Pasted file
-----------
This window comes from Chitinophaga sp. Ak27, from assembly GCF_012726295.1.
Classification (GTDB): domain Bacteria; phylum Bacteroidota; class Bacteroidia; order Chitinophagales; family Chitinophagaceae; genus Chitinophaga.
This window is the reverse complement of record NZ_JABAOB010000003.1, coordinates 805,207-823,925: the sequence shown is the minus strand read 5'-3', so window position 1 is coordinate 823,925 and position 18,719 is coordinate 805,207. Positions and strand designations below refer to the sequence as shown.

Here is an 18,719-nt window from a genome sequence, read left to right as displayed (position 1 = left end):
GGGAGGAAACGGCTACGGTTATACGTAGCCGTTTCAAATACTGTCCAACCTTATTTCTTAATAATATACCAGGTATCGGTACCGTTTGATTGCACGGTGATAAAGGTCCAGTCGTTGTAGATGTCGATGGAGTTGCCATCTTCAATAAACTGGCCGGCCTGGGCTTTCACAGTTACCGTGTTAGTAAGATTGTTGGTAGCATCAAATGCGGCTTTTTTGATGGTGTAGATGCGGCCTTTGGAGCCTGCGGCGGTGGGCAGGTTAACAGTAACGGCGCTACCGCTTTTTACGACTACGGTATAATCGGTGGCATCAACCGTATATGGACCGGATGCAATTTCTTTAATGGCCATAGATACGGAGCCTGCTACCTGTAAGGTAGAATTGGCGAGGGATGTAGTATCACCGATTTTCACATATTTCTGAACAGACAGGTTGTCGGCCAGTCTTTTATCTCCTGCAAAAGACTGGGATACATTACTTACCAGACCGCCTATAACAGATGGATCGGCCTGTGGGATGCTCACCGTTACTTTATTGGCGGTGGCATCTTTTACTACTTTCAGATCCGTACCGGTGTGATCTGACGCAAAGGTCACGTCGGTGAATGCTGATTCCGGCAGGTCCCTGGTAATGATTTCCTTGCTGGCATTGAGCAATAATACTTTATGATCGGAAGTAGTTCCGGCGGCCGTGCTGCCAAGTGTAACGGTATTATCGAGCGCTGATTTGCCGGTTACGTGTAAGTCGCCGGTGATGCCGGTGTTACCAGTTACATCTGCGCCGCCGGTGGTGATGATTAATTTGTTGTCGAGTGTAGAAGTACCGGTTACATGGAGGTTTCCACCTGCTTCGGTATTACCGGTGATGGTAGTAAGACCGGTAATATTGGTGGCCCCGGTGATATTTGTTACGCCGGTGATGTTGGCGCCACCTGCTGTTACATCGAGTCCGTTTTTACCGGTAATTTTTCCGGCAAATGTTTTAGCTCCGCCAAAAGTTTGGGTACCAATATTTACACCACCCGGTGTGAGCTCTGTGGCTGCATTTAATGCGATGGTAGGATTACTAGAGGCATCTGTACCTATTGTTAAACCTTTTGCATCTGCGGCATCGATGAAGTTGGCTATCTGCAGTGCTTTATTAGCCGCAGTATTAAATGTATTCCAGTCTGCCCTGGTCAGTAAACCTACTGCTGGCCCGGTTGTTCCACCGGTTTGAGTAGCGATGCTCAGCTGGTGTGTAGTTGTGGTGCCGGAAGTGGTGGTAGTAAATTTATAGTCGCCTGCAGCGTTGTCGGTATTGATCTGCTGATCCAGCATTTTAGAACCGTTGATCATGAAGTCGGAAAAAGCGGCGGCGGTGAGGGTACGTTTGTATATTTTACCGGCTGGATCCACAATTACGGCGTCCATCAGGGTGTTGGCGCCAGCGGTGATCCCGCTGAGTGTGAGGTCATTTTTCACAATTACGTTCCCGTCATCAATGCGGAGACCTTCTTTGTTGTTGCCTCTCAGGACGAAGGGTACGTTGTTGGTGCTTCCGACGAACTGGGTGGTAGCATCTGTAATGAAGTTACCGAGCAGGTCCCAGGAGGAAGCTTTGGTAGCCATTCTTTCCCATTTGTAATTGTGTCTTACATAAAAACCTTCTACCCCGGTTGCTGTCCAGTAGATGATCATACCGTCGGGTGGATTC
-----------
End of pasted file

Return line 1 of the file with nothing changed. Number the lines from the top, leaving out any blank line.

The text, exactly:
This window comes from Chitinophaga sp. Ak27, from assembly GCF_012726295.1.